men whose tierYiceslie.would•bla glad to
have in this restaibt; even to the gentle
men themselves, till he sent them into
the Senate for confirmation. The reason'
for this determination, General Grant
said, was because of the fact that should
I he do so a pressure would be immediate
ly commenced from various parties to
endeavor to induce him to change his
determination; not so mncli probably
from - the fict that opposition would be
made from personal motives, - :but on ac
count of the interest which gentlemen
may have for their own friends. For
these, and other reasons, he had conclu
ded to make no public announcement of
his Cabinet till the time mentioned. •
General-Grant spoke without any re
serve and with thegrt-atest frankness and
courtesy, and his remarks were received
by his distinguished visitors with every
mark of interest and approbation.
Afterwards Mr. Pruyn, of the Commit
tee, addressed the General very briefly,
to the effect that while the party - with
which be was identified differed • politi
cally from the President elect, he desired
to assure him his administration, in car
rying out the principles which he had
mentioned, would have their hearty sup
port and co-operation.
The speeches were delivered more in
a conversational than in a formal, set
manner, and the occasion was one of
quiet and most intense interest. Mem
bers of General Grant's staff were pres
ent. About twenty gentlemen were
present altogether, including the Com
mittee and stall' officers.
The Committee, after leaving General
Grant's headquarters, proceeded to the
Capitol and waited. upon Speaker Colfax
in his reception room and presented him
with a certificate of his election . ats Vice
President, signed by the PreSident of the
Senate, and then severally congratulated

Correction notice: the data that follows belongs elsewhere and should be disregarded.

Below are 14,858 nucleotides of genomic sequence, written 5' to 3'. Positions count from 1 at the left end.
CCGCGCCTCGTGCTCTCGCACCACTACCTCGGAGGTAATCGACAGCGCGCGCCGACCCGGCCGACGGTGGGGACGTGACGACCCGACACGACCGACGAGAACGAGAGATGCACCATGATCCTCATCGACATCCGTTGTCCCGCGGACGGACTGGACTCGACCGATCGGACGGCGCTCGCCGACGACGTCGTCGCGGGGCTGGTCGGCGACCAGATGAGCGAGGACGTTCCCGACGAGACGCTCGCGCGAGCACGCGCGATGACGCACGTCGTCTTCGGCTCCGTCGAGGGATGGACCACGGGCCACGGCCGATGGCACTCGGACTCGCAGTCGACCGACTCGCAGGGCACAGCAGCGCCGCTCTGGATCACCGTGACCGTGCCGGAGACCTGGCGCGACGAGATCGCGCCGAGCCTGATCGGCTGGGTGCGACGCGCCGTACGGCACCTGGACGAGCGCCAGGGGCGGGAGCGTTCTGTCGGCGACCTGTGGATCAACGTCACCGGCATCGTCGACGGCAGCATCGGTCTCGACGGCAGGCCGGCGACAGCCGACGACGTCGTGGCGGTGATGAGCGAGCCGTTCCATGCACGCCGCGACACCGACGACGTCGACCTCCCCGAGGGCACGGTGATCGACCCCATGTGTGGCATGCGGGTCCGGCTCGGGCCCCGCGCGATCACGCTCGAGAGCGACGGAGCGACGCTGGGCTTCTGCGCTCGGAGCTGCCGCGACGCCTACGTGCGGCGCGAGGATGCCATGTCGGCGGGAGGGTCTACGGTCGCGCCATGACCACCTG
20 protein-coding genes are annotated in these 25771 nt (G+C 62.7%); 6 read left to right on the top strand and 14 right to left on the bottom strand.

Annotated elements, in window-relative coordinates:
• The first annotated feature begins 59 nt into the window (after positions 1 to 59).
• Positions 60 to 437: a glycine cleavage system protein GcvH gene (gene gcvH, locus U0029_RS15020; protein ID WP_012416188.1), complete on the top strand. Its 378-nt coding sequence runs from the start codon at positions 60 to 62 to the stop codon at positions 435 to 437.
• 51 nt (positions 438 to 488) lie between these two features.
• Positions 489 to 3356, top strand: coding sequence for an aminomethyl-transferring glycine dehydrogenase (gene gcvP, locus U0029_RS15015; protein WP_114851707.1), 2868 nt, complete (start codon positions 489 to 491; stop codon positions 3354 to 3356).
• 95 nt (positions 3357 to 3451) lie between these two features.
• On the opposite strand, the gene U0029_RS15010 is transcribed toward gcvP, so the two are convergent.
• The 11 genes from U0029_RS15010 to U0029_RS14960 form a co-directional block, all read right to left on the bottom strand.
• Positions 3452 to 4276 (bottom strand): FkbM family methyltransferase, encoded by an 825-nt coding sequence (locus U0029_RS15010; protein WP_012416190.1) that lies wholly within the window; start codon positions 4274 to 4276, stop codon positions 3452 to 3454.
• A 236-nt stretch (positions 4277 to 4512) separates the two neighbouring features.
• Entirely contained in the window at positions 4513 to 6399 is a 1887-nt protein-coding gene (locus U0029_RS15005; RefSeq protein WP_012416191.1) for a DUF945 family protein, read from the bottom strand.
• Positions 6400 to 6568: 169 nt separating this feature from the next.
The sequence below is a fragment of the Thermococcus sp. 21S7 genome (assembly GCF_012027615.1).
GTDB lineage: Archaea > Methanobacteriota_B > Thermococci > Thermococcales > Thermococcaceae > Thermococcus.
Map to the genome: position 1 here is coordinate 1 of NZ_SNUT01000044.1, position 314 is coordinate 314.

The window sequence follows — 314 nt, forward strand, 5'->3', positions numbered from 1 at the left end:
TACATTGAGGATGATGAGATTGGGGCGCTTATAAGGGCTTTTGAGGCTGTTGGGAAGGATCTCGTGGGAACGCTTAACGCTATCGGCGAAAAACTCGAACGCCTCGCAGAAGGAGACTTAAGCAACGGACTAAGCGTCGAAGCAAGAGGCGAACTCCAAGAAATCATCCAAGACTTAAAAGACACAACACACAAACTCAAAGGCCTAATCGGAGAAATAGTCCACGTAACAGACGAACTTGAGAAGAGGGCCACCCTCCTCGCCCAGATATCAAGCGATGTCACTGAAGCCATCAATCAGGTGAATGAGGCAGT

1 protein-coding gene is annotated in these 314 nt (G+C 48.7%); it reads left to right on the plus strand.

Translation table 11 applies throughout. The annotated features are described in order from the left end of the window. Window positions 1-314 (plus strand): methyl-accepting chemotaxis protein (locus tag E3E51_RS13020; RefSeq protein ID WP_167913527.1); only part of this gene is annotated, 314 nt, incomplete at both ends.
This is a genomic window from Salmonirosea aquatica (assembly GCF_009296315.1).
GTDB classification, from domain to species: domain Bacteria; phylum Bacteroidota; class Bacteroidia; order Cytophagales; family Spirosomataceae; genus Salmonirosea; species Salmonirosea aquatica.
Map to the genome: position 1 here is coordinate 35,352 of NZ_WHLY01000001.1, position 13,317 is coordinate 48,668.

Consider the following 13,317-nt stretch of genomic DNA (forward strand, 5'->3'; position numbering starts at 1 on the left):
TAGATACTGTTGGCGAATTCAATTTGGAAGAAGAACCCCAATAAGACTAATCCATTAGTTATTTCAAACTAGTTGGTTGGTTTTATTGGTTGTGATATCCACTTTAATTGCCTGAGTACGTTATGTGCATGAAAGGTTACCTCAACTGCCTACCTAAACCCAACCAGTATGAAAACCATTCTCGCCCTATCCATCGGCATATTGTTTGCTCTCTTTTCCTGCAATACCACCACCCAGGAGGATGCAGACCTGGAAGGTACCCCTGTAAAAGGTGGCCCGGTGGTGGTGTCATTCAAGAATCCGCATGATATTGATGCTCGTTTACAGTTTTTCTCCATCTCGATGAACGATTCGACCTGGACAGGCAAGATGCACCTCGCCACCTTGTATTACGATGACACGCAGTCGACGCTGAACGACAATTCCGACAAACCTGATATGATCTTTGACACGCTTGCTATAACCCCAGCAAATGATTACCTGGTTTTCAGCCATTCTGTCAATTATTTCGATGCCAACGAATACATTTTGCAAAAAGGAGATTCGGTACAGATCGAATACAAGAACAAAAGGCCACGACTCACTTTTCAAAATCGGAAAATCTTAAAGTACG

him, to which expressions he responded
as follows: '
"Gentlemen, . please' convey to the
Houses of Congress my acceptance of
the office to which I have been elected
by the people of the United States, and
assure 'them I shall endeavor to prove
worthy of this mark of confidence, by
fidelity to principle and duty."
' The Committee then withdrew.
The President has sent the following
message to the Senate:
... To the Senate of the, United Slates: The
bill entitled "an act transferring the
duties of trustees of the colored schools
of Washington and Georgetown." is
herewith returned to the Senate, in
which House it originated, without my
approval. •
The accompanying paper exhibits the
fact that the legislation which the bill
proposes is contrary to the wishes of the
colored residents of Washington and
of Georgetown. and that they prefer the
schools for their children should be
under the management of the trustees'
selected by the Secretary of the Interior,
whose term of office is for four years,
than subject them to the control of boards
whose term of office depends merely on
political considerations, and may be an
nually affected by elections which take
place in the two cities. The colored